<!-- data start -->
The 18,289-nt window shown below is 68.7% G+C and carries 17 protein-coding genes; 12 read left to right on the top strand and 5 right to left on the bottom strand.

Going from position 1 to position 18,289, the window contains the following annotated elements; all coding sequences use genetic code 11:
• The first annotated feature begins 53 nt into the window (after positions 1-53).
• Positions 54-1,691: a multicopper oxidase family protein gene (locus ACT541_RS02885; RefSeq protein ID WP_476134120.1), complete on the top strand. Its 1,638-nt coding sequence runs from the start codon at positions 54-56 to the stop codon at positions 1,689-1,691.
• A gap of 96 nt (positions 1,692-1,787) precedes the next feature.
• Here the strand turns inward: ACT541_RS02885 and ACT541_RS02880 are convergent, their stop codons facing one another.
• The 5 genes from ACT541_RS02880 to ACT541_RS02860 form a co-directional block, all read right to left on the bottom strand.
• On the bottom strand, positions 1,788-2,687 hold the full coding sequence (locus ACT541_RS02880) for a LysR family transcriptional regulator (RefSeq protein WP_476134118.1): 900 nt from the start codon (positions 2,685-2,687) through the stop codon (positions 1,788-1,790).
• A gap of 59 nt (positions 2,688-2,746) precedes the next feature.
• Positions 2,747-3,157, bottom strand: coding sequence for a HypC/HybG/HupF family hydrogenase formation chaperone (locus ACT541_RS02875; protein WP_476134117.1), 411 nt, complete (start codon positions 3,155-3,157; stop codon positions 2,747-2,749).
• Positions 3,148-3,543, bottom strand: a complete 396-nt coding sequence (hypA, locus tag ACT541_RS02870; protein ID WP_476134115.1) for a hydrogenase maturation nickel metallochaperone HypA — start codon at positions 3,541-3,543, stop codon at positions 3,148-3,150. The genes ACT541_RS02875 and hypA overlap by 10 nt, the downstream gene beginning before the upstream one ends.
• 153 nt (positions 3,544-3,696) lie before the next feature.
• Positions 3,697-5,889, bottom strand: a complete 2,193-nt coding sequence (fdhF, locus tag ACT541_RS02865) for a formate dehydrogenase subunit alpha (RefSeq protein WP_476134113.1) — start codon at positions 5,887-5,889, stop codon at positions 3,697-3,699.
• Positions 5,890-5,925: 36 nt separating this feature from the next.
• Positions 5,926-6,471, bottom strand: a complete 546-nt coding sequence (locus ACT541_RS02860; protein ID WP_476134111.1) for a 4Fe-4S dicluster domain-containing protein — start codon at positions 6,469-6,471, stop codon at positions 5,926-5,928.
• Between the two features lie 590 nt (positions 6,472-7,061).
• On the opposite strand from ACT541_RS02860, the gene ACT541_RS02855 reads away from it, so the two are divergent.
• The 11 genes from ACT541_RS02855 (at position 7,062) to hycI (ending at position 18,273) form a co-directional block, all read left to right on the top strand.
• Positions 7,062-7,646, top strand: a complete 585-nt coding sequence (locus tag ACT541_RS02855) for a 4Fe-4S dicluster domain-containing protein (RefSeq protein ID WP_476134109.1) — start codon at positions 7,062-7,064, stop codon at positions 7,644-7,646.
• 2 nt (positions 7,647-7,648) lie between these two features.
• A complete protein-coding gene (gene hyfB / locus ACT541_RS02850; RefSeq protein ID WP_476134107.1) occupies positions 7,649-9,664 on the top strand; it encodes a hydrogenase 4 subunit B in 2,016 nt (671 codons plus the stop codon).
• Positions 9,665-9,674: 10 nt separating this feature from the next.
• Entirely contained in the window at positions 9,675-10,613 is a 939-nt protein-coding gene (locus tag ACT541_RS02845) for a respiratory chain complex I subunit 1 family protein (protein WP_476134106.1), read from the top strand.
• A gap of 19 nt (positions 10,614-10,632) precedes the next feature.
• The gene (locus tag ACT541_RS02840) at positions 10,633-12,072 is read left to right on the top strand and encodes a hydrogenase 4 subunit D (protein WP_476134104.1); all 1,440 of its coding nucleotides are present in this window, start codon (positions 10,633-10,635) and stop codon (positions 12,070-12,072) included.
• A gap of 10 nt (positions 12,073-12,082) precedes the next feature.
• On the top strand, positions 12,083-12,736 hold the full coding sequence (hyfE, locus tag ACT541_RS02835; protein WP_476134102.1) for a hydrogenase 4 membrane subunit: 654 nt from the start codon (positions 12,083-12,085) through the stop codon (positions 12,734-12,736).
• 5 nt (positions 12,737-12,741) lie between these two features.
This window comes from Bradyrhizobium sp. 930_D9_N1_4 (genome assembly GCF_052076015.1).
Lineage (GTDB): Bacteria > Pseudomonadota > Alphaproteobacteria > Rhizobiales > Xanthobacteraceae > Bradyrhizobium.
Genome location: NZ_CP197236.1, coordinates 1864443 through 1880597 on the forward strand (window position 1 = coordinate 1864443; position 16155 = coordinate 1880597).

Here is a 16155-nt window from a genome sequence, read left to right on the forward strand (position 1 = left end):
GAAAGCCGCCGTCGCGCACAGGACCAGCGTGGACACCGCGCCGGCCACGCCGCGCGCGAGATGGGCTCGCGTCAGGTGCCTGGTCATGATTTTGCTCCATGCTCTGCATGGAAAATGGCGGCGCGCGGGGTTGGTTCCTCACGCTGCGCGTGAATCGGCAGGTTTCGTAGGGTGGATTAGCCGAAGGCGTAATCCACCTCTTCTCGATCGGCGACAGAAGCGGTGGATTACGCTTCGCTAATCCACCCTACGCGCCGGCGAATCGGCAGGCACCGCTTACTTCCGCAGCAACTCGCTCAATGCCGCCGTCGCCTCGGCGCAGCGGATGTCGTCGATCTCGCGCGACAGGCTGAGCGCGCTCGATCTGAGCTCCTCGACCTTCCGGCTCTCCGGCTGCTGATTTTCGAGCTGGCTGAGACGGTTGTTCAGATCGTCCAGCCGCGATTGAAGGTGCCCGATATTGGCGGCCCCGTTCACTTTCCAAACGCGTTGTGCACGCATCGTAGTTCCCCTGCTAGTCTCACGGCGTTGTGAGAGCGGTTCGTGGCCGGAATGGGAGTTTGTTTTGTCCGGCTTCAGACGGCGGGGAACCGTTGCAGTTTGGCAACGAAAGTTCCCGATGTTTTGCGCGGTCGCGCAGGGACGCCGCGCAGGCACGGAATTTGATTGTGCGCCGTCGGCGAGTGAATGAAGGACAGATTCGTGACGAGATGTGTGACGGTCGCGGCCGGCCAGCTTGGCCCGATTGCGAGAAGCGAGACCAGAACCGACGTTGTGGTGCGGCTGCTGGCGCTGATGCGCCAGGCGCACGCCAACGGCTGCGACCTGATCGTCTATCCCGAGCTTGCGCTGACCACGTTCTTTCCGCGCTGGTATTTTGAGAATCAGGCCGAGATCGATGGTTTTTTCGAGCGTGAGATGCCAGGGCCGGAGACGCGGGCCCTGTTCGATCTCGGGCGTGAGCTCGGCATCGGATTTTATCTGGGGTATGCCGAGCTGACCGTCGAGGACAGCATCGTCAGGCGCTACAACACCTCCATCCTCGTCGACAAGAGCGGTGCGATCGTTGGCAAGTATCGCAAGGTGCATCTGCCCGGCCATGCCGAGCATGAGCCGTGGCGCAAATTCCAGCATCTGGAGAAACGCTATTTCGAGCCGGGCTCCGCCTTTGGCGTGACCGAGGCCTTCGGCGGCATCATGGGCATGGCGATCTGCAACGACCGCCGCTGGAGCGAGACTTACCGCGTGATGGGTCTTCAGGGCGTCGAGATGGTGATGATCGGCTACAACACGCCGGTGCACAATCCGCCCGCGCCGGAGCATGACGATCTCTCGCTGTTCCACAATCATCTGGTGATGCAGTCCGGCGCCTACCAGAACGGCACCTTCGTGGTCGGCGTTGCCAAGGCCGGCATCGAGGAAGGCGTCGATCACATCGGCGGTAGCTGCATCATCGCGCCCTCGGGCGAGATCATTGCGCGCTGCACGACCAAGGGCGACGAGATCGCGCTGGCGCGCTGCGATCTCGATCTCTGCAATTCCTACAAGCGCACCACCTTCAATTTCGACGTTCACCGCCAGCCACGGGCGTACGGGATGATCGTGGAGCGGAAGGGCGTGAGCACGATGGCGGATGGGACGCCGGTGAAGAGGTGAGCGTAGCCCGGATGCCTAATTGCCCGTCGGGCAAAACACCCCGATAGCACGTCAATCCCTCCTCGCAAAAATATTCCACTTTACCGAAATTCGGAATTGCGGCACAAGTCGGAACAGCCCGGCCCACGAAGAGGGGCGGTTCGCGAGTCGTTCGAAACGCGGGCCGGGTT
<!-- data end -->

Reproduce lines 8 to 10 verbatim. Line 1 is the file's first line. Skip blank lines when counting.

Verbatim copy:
• On the bottom strand, positions 1,788-2,687 hold the full coding sequence (locus ACT541_RS02880) for a LysR family transcriptional regulator (RefSeq protein WP_476134118.1): 900 nt from the start codon (positions 2,685-2,687) through the stop codon (positions 1,788-1,790).
• A gap of 59 nt (positions 2,688-2,746) precedes the next feature.
• Positions 2,747-3,157, bottom strand: coding sequence for a HypC/HybG/HupF family hydrogenase formation chaperone (locus ACT541_RS02875; protein WP_476134117.1), 411 nt, complete (start codon positions 3,155-3,157; stop codon positions 2,747-2,749).